GIJON, Spain — Swedish helmer-scribe Ruben Ostlund is prepping “Tourist,” his follow-up to breakthrough hit “Play.”

A Swedish-French language movie, “Tourist” is set up at Ostlund’s Gothenburg-based Plattform Produktion. Plattform is in talks for Philippe Bober’s Coproduction Office to co-produce and handle “Tourist’s” international sales, as on “Play,” Ostlund said at Spain’s Gijon Festival, which kicked off its 49th edition Friday.

Plattform’s Erik Hemmendorff and Marie Kjelson will produce.

The Swedish Film Institute and Swedish regional fund Film I Vast, which has put up development costs, are backing “Tourist.”

A three-part movie, “Tourist” highlights “behavior that people have seen in others — mostly in conflict areas — think they’ll never resort to, and then have to admit that they have that side to their character,” Ostlund told journalists at Gijon.

One part includes what Ostlund hopes to be the most spectacular avalanche in film history.

It turns on a happy Swedish family — father, mother, two kids — holidaying in the French Alps. An avalanche sparks a spontaneous act of cowardice from the father, who can’t understand why he reacted that way.

Ostlund, a professional ski filmmaker, is currently working on the screenplay. Plattform aims to trigger the avalanche this winter, combining shots with bluescreen vfx. Principal photography is skedded for spring, Ostlund told Variety.

A discomfiting chronicle, based on true events, of five black boys robbing three white kids — “the idea was to open up discussions about something which people have difficulties talking about, Ostlund said — “Play” was one Competition standout during Gijon’s early running.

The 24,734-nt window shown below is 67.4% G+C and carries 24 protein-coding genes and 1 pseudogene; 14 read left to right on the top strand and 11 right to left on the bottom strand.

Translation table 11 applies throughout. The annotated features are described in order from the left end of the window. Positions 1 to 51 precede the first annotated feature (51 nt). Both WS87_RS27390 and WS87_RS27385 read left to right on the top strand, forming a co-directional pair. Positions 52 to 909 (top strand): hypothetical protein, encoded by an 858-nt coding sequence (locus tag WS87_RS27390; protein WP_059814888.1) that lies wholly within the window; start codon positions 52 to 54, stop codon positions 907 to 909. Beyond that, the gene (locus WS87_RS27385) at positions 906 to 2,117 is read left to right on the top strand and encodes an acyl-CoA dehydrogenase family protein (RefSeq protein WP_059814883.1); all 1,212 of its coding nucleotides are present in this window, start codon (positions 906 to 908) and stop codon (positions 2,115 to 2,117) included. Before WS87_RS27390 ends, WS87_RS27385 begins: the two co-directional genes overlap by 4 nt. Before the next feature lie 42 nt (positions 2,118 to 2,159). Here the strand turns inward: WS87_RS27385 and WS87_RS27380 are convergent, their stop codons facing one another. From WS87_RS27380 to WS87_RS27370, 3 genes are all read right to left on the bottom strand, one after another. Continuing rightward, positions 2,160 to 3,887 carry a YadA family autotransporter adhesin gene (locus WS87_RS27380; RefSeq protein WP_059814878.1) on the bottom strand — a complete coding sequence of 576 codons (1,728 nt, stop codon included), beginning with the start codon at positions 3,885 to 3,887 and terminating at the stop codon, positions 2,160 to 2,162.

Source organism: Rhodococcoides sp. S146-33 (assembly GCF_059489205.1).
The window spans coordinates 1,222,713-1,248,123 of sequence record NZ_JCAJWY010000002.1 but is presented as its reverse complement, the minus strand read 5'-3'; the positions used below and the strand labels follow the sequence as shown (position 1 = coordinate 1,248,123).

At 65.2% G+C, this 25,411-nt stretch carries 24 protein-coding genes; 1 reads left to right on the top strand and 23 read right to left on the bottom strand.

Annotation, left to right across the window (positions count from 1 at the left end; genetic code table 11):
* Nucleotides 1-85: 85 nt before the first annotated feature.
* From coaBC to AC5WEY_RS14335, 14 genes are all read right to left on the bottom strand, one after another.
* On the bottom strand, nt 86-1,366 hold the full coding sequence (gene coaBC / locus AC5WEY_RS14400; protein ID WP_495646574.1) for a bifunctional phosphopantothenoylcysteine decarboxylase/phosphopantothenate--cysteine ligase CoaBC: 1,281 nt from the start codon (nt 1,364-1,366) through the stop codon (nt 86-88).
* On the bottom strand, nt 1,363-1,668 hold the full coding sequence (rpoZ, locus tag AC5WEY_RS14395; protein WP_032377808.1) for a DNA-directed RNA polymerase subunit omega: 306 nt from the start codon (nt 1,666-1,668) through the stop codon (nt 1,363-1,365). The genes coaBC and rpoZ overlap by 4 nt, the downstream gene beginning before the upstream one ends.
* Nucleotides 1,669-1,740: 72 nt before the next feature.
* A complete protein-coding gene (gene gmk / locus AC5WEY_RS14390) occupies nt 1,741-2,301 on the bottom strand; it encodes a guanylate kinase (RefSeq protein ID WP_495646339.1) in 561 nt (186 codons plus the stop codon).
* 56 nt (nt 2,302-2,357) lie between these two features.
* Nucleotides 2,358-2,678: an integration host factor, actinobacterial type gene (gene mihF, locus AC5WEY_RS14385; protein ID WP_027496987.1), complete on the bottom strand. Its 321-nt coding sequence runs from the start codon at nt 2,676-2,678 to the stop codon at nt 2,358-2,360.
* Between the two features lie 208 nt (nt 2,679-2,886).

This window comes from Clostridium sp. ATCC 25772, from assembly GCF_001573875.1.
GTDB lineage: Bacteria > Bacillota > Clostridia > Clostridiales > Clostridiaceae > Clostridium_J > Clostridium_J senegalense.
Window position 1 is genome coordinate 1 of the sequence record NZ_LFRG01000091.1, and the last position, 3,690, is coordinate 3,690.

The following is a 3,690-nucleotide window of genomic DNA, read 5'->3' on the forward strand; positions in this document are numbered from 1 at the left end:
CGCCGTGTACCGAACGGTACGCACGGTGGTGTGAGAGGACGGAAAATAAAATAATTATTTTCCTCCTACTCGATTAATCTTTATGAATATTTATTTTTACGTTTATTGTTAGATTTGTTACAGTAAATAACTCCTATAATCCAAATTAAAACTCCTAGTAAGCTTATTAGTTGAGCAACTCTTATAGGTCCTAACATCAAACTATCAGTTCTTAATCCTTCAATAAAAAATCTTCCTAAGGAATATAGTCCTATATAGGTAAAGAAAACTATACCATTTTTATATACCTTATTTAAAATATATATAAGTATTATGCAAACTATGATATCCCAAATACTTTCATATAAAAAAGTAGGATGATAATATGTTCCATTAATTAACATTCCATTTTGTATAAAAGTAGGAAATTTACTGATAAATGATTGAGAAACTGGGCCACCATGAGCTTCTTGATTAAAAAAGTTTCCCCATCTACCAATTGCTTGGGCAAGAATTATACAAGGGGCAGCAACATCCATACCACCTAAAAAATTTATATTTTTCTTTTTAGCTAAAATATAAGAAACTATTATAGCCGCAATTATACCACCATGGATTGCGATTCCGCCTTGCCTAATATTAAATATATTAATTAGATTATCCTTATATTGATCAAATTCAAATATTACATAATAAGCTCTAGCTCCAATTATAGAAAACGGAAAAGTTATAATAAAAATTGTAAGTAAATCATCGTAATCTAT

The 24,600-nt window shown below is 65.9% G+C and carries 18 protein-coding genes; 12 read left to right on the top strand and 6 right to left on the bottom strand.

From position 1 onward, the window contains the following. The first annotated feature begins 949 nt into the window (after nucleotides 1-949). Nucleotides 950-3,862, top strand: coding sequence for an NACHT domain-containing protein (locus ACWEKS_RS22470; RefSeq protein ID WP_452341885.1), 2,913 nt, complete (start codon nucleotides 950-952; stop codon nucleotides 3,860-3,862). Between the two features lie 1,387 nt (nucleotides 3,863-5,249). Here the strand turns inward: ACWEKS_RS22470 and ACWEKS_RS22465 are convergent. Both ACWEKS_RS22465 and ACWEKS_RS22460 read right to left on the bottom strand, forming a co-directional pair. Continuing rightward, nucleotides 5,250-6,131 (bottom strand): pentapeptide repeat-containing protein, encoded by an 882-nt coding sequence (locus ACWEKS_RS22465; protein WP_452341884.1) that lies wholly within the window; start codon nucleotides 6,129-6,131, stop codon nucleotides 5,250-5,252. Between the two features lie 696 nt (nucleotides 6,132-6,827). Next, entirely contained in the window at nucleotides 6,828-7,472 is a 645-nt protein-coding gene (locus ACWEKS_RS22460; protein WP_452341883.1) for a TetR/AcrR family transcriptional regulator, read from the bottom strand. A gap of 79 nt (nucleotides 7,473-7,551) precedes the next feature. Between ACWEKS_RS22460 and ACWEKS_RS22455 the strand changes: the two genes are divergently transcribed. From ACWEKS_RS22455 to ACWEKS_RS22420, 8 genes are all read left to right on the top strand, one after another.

Valeria Donzelli’s French B.O. breakout “Declaration of War” confirmed its overseas potential, drawing applause and even tears at a press screening.

Belgian Bouli Lanners “The Giants” elicited glowing press plaudits: “A work of genius,” reported Asturias’ El Comercial.

Playing Monday, Gijon’s first major world preem, “Iceberg,” from Spaniard Gabriel Velazquez (“Sud Express”), proved a contemplative three-story coming-of-age drama, set beside Salamanca’s placid Rio Tormes, in which three adolescents face their first character-shaping big problems in life.

Underscoring a new industrial model in Spain of ratcheting down budgets to limit exposure to a severely contracting local market, Velazquez said that, while he took a risk going into production on “Iceberg” before closing its budget, the drama was eventually fully-financed by incentives.

In the Rellumes sidebar, the near phantasmagoric docu “Hollywood Talkies,” from Barcelona’s Oscar Perez and Mar Ribot — turning on the creation of Spanish-language version of early sound pics — also had its fans.

“Copito,” a 3D live-action/toon movie from Filmax, one of Spain’s foremost forces in feature film animation, world preems later this week.

Fest fetes eclectic Austrian helmer Michael Glawogger (“Whore’s Glory,” “Contact High”), Bertrand Bonello (“House of Tolerance”) and festive New York-based indie cineaste Marie Losier, who presented her feature “The Ballad of Genesis and Lady Jaye.”

Spaniard Montxo Armendariz — whose films have nearly always twinned critical and commercial success in Spain — will pick up the Nacho Martinez National Cinema Prize.

Fest closes Saturday with thriller “The Woman in the Fifth,” from Pawel Pawlikowski, whose “The Last Resort” topped Gijon in 2000.